Cleaning with confidence
25 January 2013
Buying new component cleaning plant offers the potential for chaos if not handled properly. Layton Technologies, manufacturer of solvent and aqueous component cleaning equipment, offers advice on avoiding the pitfalls
Buying a new piece of equipment to clean manufactured parts or components is something that should be relatively straight forward.Why then are so many companies getting this wrong and finding the experience complicated, costly and fraught with unforeseen problems? The reason may well be due to companies not really understanding the role and contribution component cleaning plays. It can have a direct influence on quality, business reputation, customer satisfaction, new customer acquisition, environmental compliance, production efficiency and costs, employee health and safety, capacity and many other key business activities and management responsibilities.
Installing new cleaning equipment, however simple it might seem, will have implications and getting it wrong will do more than make those involved look silly, it will also be very costly. Existing plant is often basic compared to the plant that replaces it, which can be dramatically more technical and demanding. The reason for this higher technical specification is that modern cleaning plant is designed to meet strict environmental standards and the technology to achieve this has shifted massively. Given that equipment is more sophisticated, the risks involved in specifying it need to be understood and carefully addressed.
Before any specific system is considered a business case should be built to examine and evaluate options and look carefully at what investment in cleaning plant might offer the business. It needs to include a thorough understanding of where costs can be saved and therefore how payback can be improved.
This involves appreciating how cleaning contributes to the manufacturing process, both directly and indirectly, how this is valued and correctly measured.
Poor cleaning standards and an inadequate or inconsistent process can play havoc with quality and raise reject and reprocessing costs - in extreme circumstances leading to product defects, recalls and even litigation. This might seem a little over reactive but there are reference cases in the USA including a recent example of a major healthcare company going through just that experience.
Costs need to be looked at thoroughly, as the true cost of ownership can be affected by unforeseen operating costs, such as consumables, disposal of waste streams, energy and other utilities, maintenance and service costs. These should be budgeted so that surprises are avoided. As part of the financial business case, an evaluation of risks should be incorporated. There are risks of disruption, delay, unforeseen costs, operator capability, all of which can contrive to affect a smooth transition.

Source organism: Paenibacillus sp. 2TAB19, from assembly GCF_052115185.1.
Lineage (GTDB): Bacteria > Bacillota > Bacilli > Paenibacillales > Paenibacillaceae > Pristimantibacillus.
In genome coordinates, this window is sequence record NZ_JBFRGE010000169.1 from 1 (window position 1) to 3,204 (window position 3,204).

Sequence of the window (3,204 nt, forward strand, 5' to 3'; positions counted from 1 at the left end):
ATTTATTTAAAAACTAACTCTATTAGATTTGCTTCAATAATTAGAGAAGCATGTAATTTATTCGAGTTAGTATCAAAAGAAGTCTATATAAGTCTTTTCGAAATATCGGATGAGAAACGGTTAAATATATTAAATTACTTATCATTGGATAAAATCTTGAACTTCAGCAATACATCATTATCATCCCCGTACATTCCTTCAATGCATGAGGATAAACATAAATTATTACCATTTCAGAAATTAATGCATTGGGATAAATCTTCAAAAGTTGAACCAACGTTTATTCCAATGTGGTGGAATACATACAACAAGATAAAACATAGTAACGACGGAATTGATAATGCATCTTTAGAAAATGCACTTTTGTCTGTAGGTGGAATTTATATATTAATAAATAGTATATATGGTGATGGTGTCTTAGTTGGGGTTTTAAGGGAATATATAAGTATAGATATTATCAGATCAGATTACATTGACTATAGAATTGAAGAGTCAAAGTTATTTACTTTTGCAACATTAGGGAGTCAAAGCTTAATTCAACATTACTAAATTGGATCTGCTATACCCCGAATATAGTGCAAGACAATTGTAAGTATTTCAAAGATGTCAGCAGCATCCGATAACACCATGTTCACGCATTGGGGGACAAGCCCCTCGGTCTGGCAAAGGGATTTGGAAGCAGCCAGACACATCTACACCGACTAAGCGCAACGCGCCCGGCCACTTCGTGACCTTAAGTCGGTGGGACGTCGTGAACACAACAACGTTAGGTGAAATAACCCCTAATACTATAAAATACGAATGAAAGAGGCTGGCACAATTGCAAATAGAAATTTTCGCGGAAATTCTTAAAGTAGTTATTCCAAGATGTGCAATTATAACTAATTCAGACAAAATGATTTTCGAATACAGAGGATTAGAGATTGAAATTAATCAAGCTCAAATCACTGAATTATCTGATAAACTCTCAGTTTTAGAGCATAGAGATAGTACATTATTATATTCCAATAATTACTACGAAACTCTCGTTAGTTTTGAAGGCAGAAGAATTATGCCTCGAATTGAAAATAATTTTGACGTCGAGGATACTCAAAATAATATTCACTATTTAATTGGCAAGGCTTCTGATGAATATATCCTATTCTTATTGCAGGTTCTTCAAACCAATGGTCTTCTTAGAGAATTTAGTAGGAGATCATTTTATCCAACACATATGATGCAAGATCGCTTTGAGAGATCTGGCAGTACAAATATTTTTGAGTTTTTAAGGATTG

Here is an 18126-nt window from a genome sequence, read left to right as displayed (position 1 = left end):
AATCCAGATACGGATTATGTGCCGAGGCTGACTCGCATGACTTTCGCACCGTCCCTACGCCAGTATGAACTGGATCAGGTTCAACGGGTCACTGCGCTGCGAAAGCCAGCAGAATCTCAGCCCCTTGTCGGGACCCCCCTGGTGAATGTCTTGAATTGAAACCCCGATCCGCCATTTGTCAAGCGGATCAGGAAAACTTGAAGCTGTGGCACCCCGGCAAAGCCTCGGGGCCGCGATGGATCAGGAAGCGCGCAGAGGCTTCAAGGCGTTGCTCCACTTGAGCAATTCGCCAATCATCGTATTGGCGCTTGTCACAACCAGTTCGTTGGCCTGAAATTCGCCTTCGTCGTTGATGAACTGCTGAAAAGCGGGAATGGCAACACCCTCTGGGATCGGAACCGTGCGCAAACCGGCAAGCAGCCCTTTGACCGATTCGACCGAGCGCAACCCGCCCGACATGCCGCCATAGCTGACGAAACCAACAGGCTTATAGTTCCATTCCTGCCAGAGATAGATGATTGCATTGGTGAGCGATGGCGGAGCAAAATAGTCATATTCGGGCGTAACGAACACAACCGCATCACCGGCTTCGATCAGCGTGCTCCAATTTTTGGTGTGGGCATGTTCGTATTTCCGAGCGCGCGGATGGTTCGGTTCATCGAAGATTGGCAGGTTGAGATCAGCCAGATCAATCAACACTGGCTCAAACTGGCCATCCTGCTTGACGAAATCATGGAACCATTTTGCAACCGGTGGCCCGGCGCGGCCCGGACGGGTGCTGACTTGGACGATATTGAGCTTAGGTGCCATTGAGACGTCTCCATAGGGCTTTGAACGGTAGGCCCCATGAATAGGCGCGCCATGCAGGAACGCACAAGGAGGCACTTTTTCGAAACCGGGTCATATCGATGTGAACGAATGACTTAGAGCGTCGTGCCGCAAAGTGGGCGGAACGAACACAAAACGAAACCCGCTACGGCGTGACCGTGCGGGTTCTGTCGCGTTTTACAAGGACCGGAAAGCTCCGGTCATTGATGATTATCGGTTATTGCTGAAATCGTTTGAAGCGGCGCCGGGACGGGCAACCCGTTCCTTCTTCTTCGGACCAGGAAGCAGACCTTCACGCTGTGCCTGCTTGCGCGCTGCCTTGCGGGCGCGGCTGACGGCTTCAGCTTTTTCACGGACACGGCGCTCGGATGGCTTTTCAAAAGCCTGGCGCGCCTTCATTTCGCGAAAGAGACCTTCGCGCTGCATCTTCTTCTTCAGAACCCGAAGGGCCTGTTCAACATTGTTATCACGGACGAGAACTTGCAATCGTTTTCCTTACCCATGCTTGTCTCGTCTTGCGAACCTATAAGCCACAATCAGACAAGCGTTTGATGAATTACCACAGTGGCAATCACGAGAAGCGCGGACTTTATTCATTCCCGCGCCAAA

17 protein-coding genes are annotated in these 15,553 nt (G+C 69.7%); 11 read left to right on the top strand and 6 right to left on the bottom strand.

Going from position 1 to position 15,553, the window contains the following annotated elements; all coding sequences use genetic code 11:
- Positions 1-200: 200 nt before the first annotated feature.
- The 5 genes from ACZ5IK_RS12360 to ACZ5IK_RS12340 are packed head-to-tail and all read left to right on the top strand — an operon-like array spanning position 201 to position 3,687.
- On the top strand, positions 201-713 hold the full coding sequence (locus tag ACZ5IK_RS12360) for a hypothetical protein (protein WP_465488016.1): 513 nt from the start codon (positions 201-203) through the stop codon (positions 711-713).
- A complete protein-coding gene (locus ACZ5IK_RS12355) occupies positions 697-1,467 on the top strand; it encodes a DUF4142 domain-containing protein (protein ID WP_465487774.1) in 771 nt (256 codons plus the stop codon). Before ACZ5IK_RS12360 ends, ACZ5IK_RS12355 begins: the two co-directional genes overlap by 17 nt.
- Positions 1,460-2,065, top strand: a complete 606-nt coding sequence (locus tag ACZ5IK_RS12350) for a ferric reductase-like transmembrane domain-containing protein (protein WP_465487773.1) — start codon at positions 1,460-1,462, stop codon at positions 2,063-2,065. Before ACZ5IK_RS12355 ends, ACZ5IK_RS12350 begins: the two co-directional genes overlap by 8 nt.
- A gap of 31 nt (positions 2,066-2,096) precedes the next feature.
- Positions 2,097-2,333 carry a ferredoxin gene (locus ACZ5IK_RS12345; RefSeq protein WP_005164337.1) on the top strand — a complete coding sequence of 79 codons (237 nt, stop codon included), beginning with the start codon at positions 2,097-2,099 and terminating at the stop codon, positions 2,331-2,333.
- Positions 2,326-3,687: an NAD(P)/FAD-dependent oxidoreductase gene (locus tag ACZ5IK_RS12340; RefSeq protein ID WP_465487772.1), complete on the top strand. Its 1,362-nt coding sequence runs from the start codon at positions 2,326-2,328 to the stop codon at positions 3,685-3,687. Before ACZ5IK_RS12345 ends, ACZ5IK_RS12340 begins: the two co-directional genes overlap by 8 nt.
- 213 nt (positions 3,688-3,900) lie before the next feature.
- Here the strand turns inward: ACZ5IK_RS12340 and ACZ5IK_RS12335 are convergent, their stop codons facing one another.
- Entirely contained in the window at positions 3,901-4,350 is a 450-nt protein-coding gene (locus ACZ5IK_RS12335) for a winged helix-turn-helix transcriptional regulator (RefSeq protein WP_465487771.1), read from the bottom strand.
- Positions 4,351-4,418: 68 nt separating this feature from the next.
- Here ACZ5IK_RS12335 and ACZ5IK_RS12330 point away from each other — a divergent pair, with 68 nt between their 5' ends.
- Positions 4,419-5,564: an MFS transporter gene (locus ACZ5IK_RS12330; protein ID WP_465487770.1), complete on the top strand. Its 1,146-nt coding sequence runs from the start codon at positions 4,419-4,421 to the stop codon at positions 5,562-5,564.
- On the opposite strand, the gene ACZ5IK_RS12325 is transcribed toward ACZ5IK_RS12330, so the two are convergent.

The implementation phase of new equipment will create its own problems.
Typically, although new equipment is largely automated, the inclusion of touch screens and computer technology, the need for simple procedures to be adhered to and maintenance tasks completed may mean a real change for operators, who may be more used to basic, low-technology equipment.
Their induction and training should come as part of the standard package provided by the machine supplier.
Clearly the project has an obvious starting point which involves assessing what outcomes for component cleaning are expected and therefore what needs to be achieved.
Establishing the cleaning standard and how is it measured from a quality and consistency point of view will depend on the application. Customer expectations are important and there may be opportunities to impress and retain customers or discover how you might grow new business opportunities.
It is clearly vital to understand what cleaning process will work best, and that means more than meeting a cleaning standard. It will also involve capacity, process times, materials handling and cost of cleaning. This is an area where some testing and trialling can be very beneficial, but it also means recognising how different processes may have different outcomes for quality, costs and environmental compliance.
Cleaning processes have been affected by change and regulation of recent years.Much of the change has been absorbed by the design and functionality of cleaning plant which is now designed to manage and control emissions and exposure. This has meant that chemistries, especially solvents can continue to be used within a safe and compliant system.
Introducing new equipment takes some thinking about, especially when it can involve a sizable investment and carry risks that could seriously affect the business if not understood and managed effectively.